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07 July 2021 / news

The Netherlands – Developments of the corporate tax loss relief rules

A recently published Royal Decree formalised the entry into force date of the revised Dutch corporate income tax loss relief rules at 1 January 2022. Following these rules, tax loss can be carried back one year and carried forward indefinitely subject to a quantitative restriction. It is recommended to analyse the impact of these changes for your business, both from a taxation and accounting perspective.

The Netherlands – Some developments of the corporate tax losses relief rules

Amendments to the corporate tax loss relief rules

As of 1 January 2022, the Dutch loss relief rules in the corporate income tax act will be amended. Current loss relief rules allow Dutch taxpayers to offset loss against profits of the previous year (i.e. carry back) and the six following years (i.e. carry forward). No quantitative restriction applies. As of 1 January 2022, loss can still be carried back one year but carried forward indefinitely. However, a quantitative restriction will be introduced, as a consequence of which the annual loss compensation will be limited to EUR 1 million, increased with 50% of the taxpayer’s annual taxable profit exceeding EUR 1 million. The new loss relief rules will apply to both loss incurred after 1 January 2022 as well as existing loss that are available to be offset against profits of book years starting on or after 1 January 2022.

Utilisation of carry forward loss

Since a quantitative restriction will be introduced, we recommend assessing whether it is useful and possible to utilise available carry forward loss prior to 2022. This is specifically relevant with respect to tax loss which will be no longer available for offset as of the year 2022 (e.g. loss from 2012). In any case it is recommended to analyse the impact of the changed loss relief rules for your business.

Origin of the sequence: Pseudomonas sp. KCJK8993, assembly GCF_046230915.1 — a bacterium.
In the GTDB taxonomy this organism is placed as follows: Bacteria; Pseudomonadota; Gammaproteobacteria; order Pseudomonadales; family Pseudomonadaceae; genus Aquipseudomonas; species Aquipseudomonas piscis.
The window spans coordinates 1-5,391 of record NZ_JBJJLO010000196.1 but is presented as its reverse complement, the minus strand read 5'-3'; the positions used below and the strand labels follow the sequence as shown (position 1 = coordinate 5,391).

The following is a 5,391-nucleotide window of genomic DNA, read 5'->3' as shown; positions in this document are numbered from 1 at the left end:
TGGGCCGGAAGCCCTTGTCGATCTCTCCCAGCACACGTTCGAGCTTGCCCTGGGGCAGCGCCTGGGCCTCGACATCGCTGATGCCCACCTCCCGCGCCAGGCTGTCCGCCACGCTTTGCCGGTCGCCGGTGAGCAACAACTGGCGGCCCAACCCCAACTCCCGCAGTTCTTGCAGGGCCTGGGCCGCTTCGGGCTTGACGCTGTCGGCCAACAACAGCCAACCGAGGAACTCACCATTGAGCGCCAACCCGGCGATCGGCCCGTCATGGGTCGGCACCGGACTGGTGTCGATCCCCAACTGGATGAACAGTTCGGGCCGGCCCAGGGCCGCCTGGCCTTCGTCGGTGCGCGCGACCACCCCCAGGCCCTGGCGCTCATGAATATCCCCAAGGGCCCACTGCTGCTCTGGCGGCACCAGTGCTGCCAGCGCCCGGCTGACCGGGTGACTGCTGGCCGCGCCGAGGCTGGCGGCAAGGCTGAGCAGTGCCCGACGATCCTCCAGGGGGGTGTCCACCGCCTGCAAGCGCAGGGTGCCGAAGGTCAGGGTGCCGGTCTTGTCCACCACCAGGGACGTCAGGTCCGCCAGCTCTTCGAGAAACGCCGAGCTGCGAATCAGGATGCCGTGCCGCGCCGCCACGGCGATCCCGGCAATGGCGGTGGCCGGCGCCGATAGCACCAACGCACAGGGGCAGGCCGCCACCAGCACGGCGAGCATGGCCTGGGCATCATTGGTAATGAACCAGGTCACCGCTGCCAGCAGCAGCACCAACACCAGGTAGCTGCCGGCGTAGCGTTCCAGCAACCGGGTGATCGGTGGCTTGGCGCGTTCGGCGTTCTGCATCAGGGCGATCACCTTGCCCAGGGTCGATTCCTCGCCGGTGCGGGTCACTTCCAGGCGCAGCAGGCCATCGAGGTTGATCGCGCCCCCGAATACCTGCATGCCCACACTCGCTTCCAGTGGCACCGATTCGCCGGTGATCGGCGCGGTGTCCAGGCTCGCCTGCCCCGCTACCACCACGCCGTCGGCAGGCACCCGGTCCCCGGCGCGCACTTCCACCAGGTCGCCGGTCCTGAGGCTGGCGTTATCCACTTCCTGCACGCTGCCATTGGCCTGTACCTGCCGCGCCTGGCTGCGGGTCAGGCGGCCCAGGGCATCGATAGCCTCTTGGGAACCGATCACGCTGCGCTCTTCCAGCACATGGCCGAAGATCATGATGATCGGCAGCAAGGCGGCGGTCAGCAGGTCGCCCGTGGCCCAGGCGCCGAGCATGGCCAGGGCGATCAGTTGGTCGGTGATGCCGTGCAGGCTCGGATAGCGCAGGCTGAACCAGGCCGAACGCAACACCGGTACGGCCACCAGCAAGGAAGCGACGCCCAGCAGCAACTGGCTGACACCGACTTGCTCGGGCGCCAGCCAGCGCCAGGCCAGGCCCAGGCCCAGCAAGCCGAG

Increased relevance of sound business practice

In view of the quantitative restriction, also the timing of the realisation of profits or loss becomes more important. This entails the application of the Dutch sound business practice doctrine (goed koopmansgebruik).

Effective as of 1 January 2022

The envisaged date of entry into force of the Dutch loss relief rules was set at 1 January 2022, subject to an implementation test, determining whether implementation per 1 January 2022 is feasible for the Dutch tax administration. By letter of 28 May 2021, a positive implementation test was sent to Dutch Parliament. The required Royal Decree to confirm 1 January 2022 as the effective date, has been published on 4 June 2021. Hence, the enacted loss compensation rules will change effectively for financial years starting on or after 1 January 2022.

Impact on financial statements

We understand that under IFRS, the amendments to the loss relief rules do not impact the deferred tax asset position of financial statements with a closing balance sheet date before 28 May 2021. The changes were in our view not (substantially) enacted until the letter of the Dutch State Secretary for Finance was published. In case such financial statements need to be approved after 28 May 2021, it is recommended to include the impact of the changed legislation in the explanatory notes. Financial statements under IFRS having a closing balance sheet date on or after 28 May 2021, should take the new rules into account as part of the valuation of the related deferred tax asset.

EU developments

As a final note we want to mention that in May 2021 the European Commission published a recommendation to Member States on the domestic treatment of loss. The goal of the recommendation is to help ensure fair competition between companies and to better support businesses during the financial recovery of the Covid-19 pandemic, especially SME’s. The Commission recommends that Member States should allow companies to carry back loss incurred in 2020 and 2021 to at least the previous year or even to extend the carry back period up to three years. In order to minimise the impact on national budgets, Member States should however limit the amount for the loss carry back to EUR 3 million on annual basis.
In response, the Dutch government communicated that it does not find it necessary to change the Dutch loss carry back rules.

We will keep you informed about further developments in this regard. Should you have any question, please contact one of us or your trusted Loyens & Loeff adviser.



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